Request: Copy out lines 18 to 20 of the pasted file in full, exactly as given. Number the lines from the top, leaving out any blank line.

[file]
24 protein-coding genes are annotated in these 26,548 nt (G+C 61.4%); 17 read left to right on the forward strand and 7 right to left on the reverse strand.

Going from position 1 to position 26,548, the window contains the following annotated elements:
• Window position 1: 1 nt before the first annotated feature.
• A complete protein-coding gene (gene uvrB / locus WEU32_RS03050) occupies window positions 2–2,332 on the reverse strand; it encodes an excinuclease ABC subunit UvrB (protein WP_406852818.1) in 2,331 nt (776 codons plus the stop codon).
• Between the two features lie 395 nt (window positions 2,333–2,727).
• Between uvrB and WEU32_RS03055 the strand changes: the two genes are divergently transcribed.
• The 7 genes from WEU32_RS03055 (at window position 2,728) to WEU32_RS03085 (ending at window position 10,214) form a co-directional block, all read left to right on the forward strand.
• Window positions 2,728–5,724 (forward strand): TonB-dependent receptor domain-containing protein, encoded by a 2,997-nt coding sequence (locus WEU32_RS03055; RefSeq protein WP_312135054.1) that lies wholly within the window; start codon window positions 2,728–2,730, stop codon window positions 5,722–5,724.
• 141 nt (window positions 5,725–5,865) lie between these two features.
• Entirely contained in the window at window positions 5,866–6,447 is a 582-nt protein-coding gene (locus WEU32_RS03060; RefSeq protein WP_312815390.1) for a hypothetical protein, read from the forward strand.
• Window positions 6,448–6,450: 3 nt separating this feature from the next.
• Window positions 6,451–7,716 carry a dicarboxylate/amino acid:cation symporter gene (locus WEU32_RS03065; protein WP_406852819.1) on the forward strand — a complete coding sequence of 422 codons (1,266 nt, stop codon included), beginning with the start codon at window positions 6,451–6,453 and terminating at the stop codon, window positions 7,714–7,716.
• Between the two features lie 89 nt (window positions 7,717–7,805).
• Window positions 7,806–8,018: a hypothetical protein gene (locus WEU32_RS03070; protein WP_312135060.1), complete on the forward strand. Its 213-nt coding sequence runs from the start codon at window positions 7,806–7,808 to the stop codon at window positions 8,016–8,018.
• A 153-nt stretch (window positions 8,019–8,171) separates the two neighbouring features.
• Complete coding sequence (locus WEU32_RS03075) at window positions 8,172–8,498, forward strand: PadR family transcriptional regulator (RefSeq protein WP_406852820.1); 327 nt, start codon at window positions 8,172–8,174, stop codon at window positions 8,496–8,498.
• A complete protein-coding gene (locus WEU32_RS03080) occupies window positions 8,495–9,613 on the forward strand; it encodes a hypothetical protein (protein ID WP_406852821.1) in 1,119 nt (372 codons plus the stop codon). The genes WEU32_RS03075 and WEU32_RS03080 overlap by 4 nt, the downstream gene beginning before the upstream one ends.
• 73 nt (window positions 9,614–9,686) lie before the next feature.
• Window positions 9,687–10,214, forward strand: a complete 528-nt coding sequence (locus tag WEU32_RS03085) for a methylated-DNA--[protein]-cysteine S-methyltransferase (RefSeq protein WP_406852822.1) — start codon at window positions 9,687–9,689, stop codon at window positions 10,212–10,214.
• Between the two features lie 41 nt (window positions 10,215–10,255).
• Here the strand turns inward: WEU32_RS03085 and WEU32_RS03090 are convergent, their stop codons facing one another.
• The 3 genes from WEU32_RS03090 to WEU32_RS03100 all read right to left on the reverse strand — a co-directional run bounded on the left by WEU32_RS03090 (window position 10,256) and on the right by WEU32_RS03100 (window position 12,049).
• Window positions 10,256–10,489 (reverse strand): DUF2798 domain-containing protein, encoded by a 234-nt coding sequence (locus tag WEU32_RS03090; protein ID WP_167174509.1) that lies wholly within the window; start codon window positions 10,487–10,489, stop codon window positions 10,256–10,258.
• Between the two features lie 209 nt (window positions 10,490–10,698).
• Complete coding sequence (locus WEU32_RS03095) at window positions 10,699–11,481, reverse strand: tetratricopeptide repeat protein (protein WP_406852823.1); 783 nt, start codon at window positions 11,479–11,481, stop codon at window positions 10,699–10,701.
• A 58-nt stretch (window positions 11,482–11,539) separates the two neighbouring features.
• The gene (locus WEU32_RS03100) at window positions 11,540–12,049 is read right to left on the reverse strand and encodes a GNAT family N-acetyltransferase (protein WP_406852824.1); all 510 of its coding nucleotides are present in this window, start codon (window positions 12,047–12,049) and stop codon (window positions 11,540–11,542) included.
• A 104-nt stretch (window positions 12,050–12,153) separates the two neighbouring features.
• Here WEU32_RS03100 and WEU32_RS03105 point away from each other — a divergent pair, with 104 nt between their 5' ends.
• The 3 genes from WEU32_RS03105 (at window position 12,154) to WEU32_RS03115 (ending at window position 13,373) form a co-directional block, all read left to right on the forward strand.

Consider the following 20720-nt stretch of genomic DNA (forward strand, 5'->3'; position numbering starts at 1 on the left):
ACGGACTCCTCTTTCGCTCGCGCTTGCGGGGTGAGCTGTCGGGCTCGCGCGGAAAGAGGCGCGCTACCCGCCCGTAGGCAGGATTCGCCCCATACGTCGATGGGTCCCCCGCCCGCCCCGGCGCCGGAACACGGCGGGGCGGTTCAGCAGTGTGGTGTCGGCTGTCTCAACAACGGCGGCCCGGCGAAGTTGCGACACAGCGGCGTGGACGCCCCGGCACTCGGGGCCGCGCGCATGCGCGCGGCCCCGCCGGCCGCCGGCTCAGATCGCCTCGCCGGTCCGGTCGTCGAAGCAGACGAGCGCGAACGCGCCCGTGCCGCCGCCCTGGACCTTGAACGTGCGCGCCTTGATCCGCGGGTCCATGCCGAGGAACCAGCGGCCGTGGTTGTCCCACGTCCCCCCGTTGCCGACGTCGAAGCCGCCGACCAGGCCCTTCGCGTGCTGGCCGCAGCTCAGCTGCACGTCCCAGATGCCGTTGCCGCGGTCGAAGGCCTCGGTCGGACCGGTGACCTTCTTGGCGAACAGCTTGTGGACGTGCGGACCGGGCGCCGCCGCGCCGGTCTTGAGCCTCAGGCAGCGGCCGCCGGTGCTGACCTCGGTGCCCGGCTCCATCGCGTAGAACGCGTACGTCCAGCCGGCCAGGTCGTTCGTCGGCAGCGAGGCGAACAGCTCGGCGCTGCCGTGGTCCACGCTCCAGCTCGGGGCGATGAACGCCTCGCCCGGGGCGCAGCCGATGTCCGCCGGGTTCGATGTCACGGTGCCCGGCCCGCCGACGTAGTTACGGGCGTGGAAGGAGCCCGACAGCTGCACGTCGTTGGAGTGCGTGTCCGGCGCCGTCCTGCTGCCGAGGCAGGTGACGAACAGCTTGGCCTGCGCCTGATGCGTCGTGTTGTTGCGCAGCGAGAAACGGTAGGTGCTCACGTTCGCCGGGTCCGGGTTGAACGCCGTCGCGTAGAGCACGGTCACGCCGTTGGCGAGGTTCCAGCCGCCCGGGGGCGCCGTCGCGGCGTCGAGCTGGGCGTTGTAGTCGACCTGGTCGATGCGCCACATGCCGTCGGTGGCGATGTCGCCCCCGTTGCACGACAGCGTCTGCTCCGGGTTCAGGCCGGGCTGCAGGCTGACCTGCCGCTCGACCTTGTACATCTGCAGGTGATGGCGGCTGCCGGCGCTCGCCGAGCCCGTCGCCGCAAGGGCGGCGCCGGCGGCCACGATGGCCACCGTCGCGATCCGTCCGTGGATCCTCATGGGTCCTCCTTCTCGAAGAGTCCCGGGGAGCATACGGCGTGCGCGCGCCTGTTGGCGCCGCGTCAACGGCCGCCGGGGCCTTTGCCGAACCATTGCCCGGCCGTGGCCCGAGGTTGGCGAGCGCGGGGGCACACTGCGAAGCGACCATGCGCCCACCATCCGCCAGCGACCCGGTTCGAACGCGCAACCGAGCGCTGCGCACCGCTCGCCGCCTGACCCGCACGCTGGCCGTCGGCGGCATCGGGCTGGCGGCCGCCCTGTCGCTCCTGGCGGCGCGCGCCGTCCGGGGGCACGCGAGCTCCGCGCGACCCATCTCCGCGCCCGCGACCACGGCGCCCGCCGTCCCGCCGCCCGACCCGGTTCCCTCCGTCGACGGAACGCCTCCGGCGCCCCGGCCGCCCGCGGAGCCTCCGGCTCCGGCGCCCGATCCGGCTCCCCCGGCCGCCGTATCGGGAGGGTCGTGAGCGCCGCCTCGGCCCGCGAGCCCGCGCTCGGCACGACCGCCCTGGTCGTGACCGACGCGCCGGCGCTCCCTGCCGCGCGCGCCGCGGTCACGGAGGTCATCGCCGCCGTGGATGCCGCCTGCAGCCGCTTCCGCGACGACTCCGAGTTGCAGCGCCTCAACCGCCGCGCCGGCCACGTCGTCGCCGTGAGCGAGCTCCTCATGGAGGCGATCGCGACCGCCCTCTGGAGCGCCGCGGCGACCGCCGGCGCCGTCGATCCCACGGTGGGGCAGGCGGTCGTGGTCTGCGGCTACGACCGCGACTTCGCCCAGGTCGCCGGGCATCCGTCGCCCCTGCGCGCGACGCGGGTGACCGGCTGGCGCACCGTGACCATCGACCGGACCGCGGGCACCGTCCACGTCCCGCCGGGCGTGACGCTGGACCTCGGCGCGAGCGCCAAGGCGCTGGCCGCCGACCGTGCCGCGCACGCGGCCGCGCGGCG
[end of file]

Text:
• 73 nt (window positions 9,614–9,686) lie before the next feature.
• Window positions 9,687–10,214, forward strand: a complete 528-nt coding sequence (locus tag WEU32_RS03085) for a methylated-DNA--[protein]-cysteine S-methyltransferase (RefSeq protein WP_406852822.1) — start codon at window positions 9,687–9,689, stop codon at window positions 10,212–10,214.
• Between the two features lie 41 nt (window positions 10,215–10,255).